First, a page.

A delay-hit bid to build 10 wind turbines in Northumberland is back on track, after further wrangling between developers, council chiefs and protesters.
Your Energy Ltd’s ambitions for the Moorsyde site, near Berwick, had been recommended for approval in December, but was halted amid threats of legal action by local protesters from the Moorsyde Action Group (MAG).
It was then scheduled to be heard in January, but stalled again amid calls for a deferral of all windfarm applications in the borough until the publication of a key report.
That plea was rejected, only for the council to then put the plan on hold once more two weeks ago, saying members did need more information to base their final decision on.
Since then, senior officers at Berwick Borough Council have been in discussions with Your Energy over the application, which both parties are eager to conclude.
And a hearing has now been pencilled in for the planning committee on April 10.
But MAG member Don Brownlow, of Grievestead near Lowick, said: “There are still major aspects of this application which have yet to be addressed. Information is still lacking on hydrology and geology, the impact on the grid and noise.”
However, Your Energy managing director, Richard Mardon, is confident the turbines will be approved. “We’re pleased that the application will be considered by the committee on April 10, and I’m confident all the necessary studies will have been completed by then We’ve been very patient with the planning process, which has gone on for two years, and we believe all the relevant information is available.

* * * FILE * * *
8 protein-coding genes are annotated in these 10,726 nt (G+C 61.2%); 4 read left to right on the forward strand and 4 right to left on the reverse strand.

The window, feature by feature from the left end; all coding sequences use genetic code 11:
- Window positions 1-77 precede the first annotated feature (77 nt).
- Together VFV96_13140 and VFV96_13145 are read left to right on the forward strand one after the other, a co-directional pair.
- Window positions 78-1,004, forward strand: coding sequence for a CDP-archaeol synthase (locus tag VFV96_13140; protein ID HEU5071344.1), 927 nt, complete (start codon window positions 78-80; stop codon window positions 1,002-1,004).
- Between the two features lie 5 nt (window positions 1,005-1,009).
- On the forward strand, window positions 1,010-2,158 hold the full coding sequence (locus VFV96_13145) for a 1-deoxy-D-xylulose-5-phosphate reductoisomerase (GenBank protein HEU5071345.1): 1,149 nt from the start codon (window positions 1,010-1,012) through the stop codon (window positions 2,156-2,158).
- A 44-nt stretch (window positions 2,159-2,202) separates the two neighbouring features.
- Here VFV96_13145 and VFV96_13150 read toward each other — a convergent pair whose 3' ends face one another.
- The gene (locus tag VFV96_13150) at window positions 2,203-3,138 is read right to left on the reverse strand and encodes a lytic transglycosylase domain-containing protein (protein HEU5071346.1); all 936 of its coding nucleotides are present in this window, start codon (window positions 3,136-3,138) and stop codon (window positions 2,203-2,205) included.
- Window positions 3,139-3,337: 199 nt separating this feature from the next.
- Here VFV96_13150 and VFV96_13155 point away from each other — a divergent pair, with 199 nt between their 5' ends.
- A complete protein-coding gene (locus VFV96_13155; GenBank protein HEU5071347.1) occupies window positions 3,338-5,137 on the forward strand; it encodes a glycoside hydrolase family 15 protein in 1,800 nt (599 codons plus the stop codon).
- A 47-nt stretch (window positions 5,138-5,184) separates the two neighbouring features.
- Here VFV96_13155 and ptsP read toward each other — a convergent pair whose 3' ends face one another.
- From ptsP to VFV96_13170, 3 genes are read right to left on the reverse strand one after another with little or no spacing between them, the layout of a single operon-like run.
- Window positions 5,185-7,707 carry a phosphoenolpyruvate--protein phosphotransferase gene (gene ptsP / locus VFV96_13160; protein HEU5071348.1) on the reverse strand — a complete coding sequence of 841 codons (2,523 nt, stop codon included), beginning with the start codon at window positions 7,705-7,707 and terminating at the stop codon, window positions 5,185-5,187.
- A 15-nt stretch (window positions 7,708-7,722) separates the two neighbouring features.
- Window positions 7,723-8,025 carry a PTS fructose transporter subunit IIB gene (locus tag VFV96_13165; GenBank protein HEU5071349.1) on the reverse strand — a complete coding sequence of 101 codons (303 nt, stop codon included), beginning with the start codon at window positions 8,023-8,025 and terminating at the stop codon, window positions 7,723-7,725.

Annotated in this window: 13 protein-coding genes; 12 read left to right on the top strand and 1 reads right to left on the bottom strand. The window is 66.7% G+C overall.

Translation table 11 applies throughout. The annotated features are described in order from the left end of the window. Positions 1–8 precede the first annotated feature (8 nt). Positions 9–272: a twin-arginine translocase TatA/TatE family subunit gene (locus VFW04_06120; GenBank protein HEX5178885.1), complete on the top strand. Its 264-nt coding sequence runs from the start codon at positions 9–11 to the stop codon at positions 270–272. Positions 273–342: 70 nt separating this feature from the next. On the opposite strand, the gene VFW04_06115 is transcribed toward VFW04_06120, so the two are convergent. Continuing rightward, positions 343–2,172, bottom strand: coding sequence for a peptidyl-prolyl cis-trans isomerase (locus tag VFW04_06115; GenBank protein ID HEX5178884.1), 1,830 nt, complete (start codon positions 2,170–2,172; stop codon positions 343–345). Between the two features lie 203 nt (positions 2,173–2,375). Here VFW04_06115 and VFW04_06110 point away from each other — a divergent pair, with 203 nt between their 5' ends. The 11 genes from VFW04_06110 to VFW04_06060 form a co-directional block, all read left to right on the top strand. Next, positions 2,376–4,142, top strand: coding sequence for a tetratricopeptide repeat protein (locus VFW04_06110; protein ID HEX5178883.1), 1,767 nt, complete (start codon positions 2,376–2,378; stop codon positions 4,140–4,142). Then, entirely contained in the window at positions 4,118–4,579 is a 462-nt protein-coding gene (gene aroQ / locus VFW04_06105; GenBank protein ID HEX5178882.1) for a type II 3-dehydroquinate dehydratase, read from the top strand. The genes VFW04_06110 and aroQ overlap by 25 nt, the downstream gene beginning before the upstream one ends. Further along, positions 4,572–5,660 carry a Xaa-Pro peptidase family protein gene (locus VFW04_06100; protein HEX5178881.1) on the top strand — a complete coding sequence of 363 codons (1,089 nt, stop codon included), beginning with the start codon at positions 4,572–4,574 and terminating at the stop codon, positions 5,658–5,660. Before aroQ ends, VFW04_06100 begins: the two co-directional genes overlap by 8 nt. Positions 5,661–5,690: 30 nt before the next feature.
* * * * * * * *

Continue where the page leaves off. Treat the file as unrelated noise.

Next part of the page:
“All we want to do now is get the turbines built, so we can benefit the environment and combat global warming.”
One other potential sticking point is a forthcoming Arup report, which deals with cumulative impact of multiple wind-farm developments in the area. Borough solicitor Liam Henry said the report would be taken into consideration, if published in time.
Berwick Borough believes it will not be specific enough, and is considering commissioning its own study.
By Robert Brooks
26 February 2007
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